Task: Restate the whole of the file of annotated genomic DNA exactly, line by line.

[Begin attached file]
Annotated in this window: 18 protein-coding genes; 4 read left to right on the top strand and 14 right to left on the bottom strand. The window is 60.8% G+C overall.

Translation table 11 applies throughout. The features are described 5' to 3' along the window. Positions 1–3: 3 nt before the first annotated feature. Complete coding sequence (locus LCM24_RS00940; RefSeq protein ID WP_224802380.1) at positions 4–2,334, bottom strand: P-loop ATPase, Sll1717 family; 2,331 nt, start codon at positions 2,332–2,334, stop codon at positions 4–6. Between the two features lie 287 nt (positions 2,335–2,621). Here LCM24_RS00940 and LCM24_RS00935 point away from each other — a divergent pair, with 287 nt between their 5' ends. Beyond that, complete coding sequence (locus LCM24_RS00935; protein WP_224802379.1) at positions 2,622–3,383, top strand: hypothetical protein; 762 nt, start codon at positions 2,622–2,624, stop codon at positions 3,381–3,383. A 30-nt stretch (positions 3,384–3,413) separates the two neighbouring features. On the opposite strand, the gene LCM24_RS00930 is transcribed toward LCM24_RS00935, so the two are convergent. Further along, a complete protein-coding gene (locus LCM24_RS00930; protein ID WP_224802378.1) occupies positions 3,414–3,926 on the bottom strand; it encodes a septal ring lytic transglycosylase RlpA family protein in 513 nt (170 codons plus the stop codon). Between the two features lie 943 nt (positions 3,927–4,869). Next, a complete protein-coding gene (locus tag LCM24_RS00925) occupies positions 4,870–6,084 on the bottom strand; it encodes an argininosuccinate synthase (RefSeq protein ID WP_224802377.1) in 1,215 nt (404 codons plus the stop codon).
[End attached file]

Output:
Annotated in this window: 18 protein-coding genes; 4 read left to right on the top strand and 14 right to left on the bottom strand. The window is 60.8% G+C overall.

Translation table 11 applies throughout. The features are described 5' to 3' along the window. Positions 1–3: 3 nt before the first annotated feature. Complete coding sequence (locus LCM24_RS00940; RefSeq protein ID WP_224802380.1) at positions 4–2,334, bottom strand: P-loop ATPase, Sll1717 family; 2,331 nt, start codon at positions 2,332–2,334, stop codon at positions 4–6. Between the two features lie 287 nt (positions 2,335–2,621). Here LCM24_RS00940 and LCM24_RS00935 point away from each other — a divergent pair, with 287 nt between their 5' ends. Beyond that, complete coding sequence (locus LCM24_RS00935; protein WP_224802379.1) at positions 2,622–3,383, top strand: hypothetical protein; 762 nt, start codon at positions 2,622–2,624, stop codon at positions 3,381–3,383. A 30-nt stretch (positions 3,384–3,413) separates the two neighbouring features. On the opposite strand, the gene LCM24_RS00930 is transcribed toward LCM24_RS00935, so the two are convergent. Further along, a complete protein-coding gene (locus LCM24_RS00930; protein ID WP_224802378.1) occupies positions 3,414–3,926 on the bottom strand; it encodes a septal ring lytic transglycosylase RlpA family protein in 513 nt (170 codons plus the stop codon). Between the two features lie 943 nt (positions 3,927–4,869). Next, a complete protein-coding gene (locus tag LCM24_RS00925) occupies positions 4,870–6,084 on the bottom strand; it encodes an argininosuccinate synthase (RefSeq protein ID WP_224802377.1) in 1,215 nt (404 codons plus the stop codon).